Somebody had forgotten to bring an urn. (How’s that for a classic example of the left’s notorious lack of acumen for detail organizing?) Finally, a red-faced organizer returned out of breath with a Maxwell House coffee can found in a park trash can. A sign was lifted high: “Draft Card Burning Here.” So, it began. I barely had time to shoot half a roll before all hell broke loose.
Far more young men than anyone expected converged on the can, eager to toss in their cards before they flamed out. Supporters who were there to protect the “burners” inadvertently added to the crush. Press photographers and newsreel camera teams swarmed in, jockeying for position, and then, suddenly making their move, undercover police and F.B.I. agents snapping photos for their files muscled their way forward Two fedora bedecked heavies took an instant disliking to me. “Scram, kid!” one yelled. (Actually, they used far more colorful language.) When I didn’t, they stomped on my feet, elbowed me in the ribs and shoved me out.
I jumped back in as the battle pinwheeled down the slope to pick up even more people in the meadow. Nothing was going to stop the resisters from completing their mission.
Over the summer and fall there would be more draft resistance events, such as mailing in draft cards to induction centers, and more large-scale antiwar demonstrations. But that spring day in April 1967 marked the first time the dissenters could no longer be ignored by the administration, nor marginalized with confidence, nor dismissed as a redoubt of malcontents, commies and elitists on a few college campuses.
* This is the editor’s title. My preferred title is: ‘This Is Why There Is An All-Volunteer Army’.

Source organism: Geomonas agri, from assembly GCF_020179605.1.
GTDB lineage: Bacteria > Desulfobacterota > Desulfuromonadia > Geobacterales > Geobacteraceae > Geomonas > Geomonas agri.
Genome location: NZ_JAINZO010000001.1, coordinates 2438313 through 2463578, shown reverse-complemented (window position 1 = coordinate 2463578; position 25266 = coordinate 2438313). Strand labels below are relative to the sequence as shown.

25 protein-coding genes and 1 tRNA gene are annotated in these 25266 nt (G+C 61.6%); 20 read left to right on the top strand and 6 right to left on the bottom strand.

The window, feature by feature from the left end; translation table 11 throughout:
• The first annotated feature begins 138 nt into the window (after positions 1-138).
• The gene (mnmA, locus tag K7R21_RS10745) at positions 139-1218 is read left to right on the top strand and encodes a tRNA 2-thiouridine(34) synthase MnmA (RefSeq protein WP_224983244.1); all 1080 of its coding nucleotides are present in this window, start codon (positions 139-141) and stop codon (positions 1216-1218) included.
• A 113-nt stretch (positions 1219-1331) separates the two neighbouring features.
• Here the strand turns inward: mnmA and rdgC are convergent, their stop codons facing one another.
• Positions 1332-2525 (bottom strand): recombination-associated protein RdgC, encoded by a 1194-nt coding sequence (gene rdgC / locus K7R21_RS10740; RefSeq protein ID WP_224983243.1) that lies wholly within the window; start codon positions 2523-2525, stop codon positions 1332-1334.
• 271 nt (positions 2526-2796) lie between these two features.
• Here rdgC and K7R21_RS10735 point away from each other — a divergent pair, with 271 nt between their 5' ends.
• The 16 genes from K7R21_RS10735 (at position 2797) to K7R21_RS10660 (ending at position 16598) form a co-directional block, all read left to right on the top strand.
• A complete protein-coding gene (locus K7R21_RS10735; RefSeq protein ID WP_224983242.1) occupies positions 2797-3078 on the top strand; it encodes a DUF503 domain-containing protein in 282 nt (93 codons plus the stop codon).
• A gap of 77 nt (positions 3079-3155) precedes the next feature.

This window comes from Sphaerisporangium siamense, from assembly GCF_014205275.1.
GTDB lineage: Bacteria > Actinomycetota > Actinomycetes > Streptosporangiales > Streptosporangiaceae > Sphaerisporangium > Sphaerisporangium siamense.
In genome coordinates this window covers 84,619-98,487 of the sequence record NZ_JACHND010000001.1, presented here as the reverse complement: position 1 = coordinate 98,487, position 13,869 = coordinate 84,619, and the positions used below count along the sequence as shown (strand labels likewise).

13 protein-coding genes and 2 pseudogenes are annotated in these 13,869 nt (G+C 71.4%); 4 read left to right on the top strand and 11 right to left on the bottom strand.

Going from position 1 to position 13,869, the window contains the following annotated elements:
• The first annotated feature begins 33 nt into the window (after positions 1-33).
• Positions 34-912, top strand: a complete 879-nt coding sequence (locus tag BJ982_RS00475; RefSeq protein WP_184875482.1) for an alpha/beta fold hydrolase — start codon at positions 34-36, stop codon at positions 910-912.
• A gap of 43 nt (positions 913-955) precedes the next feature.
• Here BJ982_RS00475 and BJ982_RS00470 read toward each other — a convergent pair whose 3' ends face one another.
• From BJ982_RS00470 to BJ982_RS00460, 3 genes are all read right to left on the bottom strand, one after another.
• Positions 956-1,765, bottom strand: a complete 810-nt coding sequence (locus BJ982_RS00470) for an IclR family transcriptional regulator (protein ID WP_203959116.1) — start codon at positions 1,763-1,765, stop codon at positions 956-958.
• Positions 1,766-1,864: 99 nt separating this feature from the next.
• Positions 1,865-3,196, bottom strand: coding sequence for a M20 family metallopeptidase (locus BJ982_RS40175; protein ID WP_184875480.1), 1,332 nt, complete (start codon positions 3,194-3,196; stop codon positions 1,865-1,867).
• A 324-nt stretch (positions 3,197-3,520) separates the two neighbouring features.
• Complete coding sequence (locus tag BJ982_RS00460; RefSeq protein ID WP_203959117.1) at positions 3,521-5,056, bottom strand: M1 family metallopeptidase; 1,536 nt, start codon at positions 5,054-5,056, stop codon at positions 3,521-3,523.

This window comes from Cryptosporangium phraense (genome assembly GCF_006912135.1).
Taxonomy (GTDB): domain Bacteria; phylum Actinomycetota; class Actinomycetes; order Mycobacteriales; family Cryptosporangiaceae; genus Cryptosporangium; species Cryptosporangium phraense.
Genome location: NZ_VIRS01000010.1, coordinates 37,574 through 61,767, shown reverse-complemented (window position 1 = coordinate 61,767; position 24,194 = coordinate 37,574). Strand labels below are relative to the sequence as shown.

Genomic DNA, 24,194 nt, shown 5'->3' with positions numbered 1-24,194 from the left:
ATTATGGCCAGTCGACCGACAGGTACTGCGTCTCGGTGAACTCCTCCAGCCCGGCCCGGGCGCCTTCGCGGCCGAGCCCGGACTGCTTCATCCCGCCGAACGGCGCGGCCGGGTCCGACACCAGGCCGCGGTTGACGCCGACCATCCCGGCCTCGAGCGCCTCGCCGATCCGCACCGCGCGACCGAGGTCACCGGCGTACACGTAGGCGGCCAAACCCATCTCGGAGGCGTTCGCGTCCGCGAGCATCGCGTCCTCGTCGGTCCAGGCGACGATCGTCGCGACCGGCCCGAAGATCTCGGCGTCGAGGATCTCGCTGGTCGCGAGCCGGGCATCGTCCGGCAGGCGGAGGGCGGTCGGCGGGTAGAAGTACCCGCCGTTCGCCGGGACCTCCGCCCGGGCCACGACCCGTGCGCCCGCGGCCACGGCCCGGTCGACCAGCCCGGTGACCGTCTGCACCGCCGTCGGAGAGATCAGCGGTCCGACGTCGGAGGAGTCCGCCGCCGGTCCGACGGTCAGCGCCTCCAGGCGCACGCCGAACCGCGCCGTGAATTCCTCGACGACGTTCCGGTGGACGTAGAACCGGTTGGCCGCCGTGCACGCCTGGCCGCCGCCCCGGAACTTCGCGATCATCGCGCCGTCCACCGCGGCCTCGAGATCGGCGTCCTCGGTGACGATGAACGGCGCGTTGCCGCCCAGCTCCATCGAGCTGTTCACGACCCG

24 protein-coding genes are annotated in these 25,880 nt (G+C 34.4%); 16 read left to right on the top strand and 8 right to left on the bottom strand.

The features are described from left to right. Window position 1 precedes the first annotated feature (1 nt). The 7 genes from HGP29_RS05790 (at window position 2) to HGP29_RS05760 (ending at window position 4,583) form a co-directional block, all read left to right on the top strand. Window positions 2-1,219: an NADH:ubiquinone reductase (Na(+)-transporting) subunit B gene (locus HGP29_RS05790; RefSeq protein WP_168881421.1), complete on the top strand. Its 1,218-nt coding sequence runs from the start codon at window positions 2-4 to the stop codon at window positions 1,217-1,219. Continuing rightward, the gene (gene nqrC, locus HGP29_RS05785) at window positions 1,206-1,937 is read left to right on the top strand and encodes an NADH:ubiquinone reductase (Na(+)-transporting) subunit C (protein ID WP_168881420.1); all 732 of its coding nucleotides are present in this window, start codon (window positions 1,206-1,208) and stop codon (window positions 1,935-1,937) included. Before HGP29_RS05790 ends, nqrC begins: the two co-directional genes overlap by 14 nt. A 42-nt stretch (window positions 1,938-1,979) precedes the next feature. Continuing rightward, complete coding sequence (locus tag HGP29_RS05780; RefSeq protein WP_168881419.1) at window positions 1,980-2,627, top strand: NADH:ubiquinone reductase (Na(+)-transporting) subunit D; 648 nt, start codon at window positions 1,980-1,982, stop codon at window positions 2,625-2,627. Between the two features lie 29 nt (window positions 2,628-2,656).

** The long version of this article, which did not appear as the published version in ‘Vietnam ’67’, continued with a section bringing the issue of the draft up to the present:
. . . commies and elitists on a few college campuses. Too many people were protesting from all walks of life. Too many young men expected to serve were willing to sacrifice everything by torching their draft cards. The word was out, the die had been cast: LBJ’s war was doomed. He had lost the youth; they didn’t buy the lie.
Which is perhaps why ever since the Pentagon has relied on the all volunteer army.
And yet, today the temptation may be strong in the halls of power to ignore the lessons of the past and go for another round of forced conscription. Even without a hot war flaring up, simply maintaining an ever expanding network of bases around the globe is a tall order for an all volunteer force to fulfill. Thus far, the lukewarm drip drip drip of drone and special forces strikes has gone on without creating a need for a supplemental draft, either. (Small comfort, that.) But considering the current occupant of the White House’s volatile and capricious personality . . . Well, let’s not go there.
In short, do think twice; don’t do it twice. The result may be the same.
— Steve Fine reported to his Army induction center in the fall of 1971 when his student deferment ran out. He was not drafted. He is now a writer and photographer in Los Angeles.
The New York Times
Tuesday, June 20, 2017
All images copyright Ⓒ Steve Fine